What can be done in the short- and longterm to address water shortage issues for Santa Cruz County agriculture?
Access to clean water is the lifeblood of our agriculture industry. Since the start of this recent drought, I have been in constant contact with Agriculture Secretary Tom Vilsack on ways we can help growers now and ways we can mitigate the impact of future droughts.
Congress has already taken some action to combat the drought by passing a full five-year Farm Bill. The new Farm Bill has provisions to assist growers in finding new sources of water and more efficiently using the water we already have. Additionally, the Secretary made all four counties in our district eligible for disaster relief to help offset the economic impact of the drought. I also joined with other members of the California delegation to introduce new legislation to further assist our growers during these dry times.
These are all great steps to deal with the current drought but the unfortunate reality is that droughts will become more frequent in the future due to global climate change. This year was the driest on record and it is no coincidence it was also one of the warmest. However, even if folks do not believe in climate change, we can all agree that we need a better plan to deal with water shortages. Federal, state and local government need to work together with the communities they serve to find better ways to manage our water supply.
A long-term solution is going to take an all-of-the-above approach. We can search for more efficient methods of irrigation and ways to recycle water through better reclamation practices. Employing growing methods that increase organic matter in the soil will also increase the moisture content of the ground. These and many other ideas are just the tip of the sword. The public and private sector must continue to work together to identify the best practices and ways to replicate them throughout the industry. If everyone works together, we can decrease the impact of future droughts for everyone and ensure the long-term stability of our agriculture community.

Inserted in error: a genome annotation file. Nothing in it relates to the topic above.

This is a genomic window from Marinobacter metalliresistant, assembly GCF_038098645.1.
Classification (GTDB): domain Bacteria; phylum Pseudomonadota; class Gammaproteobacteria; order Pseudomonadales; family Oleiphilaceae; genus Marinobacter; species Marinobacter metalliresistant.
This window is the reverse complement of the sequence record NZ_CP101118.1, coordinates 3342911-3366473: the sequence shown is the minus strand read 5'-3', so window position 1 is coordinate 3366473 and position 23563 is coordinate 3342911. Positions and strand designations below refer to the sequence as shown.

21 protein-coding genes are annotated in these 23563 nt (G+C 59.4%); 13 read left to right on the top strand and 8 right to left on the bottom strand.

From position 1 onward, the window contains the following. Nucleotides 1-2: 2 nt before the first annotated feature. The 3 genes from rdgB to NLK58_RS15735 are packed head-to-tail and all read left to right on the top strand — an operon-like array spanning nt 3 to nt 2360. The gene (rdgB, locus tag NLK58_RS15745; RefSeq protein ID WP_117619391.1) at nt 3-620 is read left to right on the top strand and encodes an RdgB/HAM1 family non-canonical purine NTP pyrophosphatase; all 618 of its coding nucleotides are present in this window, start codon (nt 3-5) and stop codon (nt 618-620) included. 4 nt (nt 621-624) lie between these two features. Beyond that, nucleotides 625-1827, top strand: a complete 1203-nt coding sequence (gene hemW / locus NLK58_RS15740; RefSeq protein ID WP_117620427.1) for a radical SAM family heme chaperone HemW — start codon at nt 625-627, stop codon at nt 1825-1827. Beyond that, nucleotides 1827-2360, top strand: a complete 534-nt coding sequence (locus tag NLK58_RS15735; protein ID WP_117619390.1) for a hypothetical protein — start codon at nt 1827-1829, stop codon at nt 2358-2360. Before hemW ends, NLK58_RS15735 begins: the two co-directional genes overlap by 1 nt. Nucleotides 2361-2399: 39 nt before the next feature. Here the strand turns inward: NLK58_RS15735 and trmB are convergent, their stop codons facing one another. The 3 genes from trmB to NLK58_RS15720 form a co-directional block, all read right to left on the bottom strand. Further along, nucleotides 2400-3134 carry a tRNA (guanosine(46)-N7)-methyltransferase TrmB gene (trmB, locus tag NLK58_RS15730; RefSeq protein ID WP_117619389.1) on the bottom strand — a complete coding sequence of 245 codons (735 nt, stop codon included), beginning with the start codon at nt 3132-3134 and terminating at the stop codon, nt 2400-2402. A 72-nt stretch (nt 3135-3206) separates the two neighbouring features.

In light of 2014 being a midterm election year, what is your stance on the state of campaign finance in this country?
The strength of our democracy is determined by the health of our elections. Recent Supreme Court decisions have dealt a serious blow to supporters of a fair and open election system—one defined by the simple idea of “one person, one vote.”
By improperly giving corporations the same rights as people, the court opened a floodgate of political spending, allowing billions of dollars to come pouring into races through the formation of Super PACs. The average citizen’s voice is drowned out by this influx of cash because they simply cannot compete with such a massive amount of spending. What is even worse is that these unregulated Super PACs do not have to disclose where the money is coming from; allowing groups like those supported by the billionaire Koch brothers to campaign against candidates anonymously. How can a candidate fight back against lies and smears if they don’t even know who is spreading them? The public has the right to know who is trying to influence their vote and what that group’s real agenda is.
Thrown on top of all of this are voter suppression laws and gerrymandered districts designed to reduce the influence of the general public. The whole purpose is to create a system that is rigged to benefit the lucky few at the expense of everyone else.
But I remain hopeful because the country is wakening up to this agenda. They are beginning to reject candidates who listen only to a few wealthy supporters and ignore the needs of everyone else. By fighting back against these malicious attempts to hijack our elections we can reclaim our democracy and elect candidates that work for everyone.